5G Brooklyn Summit

If you can't come to New York, watch the IEEE live stream. April 25-27

Ted Rappaport's Brooklyn 5G may be the best event in the industry. Top people come to NYU Wireless, the leading academic 5G center. Speaking to an audience of peers, they bring the latest and most important research. 

Paulraj, Fettweis, Dina Katabi, are among the world's top researchers.In 2014, AT&T's #2 John Stankey and the CTO of NTT DOCOMO Seizo Onoe convinced me 5G was going to be real.  Both are coming back. Folks at that level wouldn't have flown from around the world unless 5G was closer than I thought.

Listening at the shows, I realized that the massive number of cells for 5G mmWave was likely a competition killer. The general opinion was that only one or two companies could afford to build such large networks. (Encouraging note: The reach of mmWave is proving better than most people expected.)

In 2016, Onoe and others thought volume deployments were unlikely before 2022-2023. By 2017, Onoe had changed his mind and said 2020. At the 2017 event, I gathered datapoints that led me to write Verizon Full Speed Ahead on $20B mmWave Buildout.  8 months later, Verizon hasn't officially announced but I'm confident about the story.

At the first Brooklyn Summit I asked about competition problems for 5G networks based on high frequencies. They generally require fiber backhaul to an enormous number of small cells because of the limited range. The incumbent has an enormous advantage because of all the fiber they own. Stanford's Andrea Goldsmith, one of the best, answered by pointing to the alternative of Bottoms-up networks, supplied through existing DSL and cable backhaul. She was so on target I apologized to her for asking a simplistic question.

The 5G Summit is primarily a technical event but it's time for the policy people to begin listening. 

 

 

dave askOn Oct 1, Verizon will turn on the first $20B 5G mmWave network, soon offering a gigabit or close to 30M homes. The estimates you hear about 5G costs are wildly exaggerated. Verizon is building the most advanced wireless network while keeping capex at around 15%.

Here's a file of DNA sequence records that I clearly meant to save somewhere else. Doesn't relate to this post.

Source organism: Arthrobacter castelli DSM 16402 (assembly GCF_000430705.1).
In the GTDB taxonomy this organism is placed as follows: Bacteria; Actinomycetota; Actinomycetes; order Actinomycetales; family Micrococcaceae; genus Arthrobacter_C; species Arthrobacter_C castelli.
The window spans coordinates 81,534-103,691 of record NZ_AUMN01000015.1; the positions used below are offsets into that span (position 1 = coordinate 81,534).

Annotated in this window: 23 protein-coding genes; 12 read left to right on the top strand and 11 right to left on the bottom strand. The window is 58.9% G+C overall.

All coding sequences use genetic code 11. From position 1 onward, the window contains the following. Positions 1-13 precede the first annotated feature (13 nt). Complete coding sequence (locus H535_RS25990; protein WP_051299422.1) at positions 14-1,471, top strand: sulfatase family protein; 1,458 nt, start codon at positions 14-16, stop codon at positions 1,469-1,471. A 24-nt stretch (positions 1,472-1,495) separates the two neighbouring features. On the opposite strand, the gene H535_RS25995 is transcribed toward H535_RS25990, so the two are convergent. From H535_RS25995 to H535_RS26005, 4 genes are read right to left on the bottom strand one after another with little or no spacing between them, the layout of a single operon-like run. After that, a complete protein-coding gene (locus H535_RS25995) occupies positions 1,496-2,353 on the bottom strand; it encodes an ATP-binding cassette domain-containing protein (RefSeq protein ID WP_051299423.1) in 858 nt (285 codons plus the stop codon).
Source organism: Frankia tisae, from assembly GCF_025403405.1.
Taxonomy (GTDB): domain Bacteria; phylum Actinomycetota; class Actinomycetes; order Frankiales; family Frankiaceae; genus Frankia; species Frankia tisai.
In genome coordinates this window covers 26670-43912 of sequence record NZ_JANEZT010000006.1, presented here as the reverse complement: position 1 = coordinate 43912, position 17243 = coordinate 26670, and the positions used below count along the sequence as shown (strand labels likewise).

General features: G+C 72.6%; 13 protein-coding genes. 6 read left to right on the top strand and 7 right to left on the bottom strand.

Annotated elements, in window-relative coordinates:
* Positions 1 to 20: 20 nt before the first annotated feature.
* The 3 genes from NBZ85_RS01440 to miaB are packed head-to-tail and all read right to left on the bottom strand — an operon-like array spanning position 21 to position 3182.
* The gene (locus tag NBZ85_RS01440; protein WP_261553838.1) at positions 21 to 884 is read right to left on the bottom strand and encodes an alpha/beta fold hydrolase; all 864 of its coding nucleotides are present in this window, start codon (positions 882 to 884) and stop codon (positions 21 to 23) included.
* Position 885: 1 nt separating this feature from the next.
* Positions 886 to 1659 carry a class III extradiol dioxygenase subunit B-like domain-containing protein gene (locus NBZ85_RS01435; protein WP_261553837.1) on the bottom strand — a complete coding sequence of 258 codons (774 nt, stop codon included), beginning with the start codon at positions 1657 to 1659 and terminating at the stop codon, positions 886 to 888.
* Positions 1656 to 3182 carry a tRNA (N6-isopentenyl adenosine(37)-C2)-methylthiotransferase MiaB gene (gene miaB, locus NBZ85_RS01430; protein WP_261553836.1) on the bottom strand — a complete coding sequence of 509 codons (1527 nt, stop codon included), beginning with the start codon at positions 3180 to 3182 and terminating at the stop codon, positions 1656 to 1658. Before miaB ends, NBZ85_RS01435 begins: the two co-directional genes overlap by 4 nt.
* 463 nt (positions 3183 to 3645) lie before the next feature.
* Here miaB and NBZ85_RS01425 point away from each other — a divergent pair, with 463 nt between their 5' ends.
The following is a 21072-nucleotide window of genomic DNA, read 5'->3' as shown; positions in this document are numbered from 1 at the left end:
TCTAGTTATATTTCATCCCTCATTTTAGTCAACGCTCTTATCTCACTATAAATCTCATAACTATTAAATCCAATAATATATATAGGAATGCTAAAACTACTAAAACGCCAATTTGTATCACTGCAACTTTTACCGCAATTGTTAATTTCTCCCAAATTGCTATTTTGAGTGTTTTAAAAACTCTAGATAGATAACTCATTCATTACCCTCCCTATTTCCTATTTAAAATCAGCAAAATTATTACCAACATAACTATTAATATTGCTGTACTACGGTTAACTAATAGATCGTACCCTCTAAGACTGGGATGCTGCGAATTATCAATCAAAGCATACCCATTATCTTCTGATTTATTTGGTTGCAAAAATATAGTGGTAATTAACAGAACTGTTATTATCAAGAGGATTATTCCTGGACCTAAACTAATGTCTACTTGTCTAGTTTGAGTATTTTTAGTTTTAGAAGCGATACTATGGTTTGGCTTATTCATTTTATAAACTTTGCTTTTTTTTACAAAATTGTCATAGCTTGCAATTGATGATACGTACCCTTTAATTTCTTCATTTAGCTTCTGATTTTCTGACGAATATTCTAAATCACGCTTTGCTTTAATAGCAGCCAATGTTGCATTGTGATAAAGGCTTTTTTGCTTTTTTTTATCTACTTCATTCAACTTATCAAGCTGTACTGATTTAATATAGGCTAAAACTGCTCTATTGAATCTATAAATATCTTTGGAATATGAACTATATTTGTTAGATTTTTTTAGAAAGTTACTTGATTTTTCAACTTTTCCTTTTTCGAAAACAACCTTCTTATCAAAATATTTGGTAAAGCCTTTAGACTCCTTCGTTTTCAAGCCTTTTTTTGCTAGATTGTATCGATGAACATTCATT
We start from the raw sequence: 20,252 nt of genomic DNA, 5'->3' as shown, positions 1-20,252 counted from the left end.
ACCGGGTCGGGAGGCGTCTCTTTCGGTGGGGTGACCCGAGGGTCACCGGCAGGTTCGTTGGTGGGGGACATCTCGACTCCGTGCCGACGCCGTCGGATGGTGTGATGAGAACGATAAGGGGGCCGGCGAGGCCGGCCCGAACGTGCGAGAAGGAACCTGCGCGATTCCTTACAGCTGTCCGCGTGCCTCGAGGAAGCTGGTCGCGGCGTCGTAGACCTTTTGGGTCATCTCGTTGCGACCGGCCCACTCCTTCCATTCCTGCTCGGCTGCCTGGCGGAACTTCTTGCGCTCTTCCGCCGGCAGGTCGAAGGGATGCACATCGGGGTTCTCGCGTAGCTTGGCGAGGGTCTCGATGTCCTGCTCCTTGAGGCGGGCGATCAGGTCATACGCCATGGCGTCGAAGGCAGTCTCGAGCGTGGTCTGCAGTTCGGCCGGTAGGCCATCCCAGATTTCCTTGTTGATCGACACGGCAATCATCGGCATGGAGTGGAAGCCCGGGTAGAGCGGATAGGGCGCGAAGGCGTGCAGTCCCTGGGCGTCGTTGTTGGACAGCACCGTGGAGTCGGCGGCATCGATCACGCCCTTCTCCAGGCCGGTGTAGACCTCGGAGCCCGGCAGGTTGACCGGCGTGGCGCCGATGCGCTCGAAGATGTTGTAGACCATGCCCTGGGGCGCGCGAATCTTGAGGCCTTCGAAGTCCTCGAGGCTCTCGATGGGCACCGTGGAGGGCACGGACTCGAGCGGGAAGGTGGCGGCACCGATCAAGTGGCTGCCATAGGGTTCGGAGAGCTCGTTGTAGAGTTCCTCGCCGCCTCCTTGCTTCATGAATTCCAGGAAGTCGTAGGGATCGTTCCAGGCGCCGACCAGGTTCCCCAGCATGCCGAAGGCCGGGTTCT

The Koreans, Chinese, and almost all Europeans are not doing mmWave in favor of mid-band "5G," with 4G-like performance. Massive MIMO in either 4G or "5G" can increase capacity 4X to 10X, including putting 2.3 GHz to 4.2 GHz to use. Cisco & others see traffic growth slowing to 30%/year or less. Verizon sees cost/bit dropping 40% per year. I infer overcapacity almost everywhere.  

The predicted massive small cell builds are a pipe dream for vendors for at least five years. Verizon expects to reach a quarter of the U.S. without adding additional small cells. 

In the works: Enrique Blanco and Telefonica's possible mmWave disruption of Germany; Believe it or don't: 5G is cheap because 65% of most cities can be covered by upgrading existing cells; Verizon is ripping out and replacing 200,000 pieces of gear expecting to save half. 

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 5G Why Verizon thinks differently and what to do about it is a new report I wrote for STL Partners and their clients.

STL Partners, a British consulting outfit I respect, commissioned me to ask why. That report is now out. If you're a client, download it here. If not, and corporate priced research is interesting to you, ask me to introduce you to one of the principals.

It was fascinating work because the answers aren't obvious. Lowell McAdam's company is spending $20B to cover 30M+ homes in the first stage. The progress in low & mid-band, both "4G" and "5G," has been remarkable. In most territories, millimeter wave will not be necessary to meet expected demand.

McAdam sees a little further. mmWave has 3-4X the capacity of low and mid-band. He sees an enormous marketing advantage: unlimited services, even less congestion, reputation as the best network. Verizon testing found mmWave rate/reach was twice what had been estimated. All prior cost estimates need revision.

My take: even if mmWave doesn't fit in your current budget, telcos should expand trials and training to be ready as things change. The new cost estimates may be low enough to change your mind.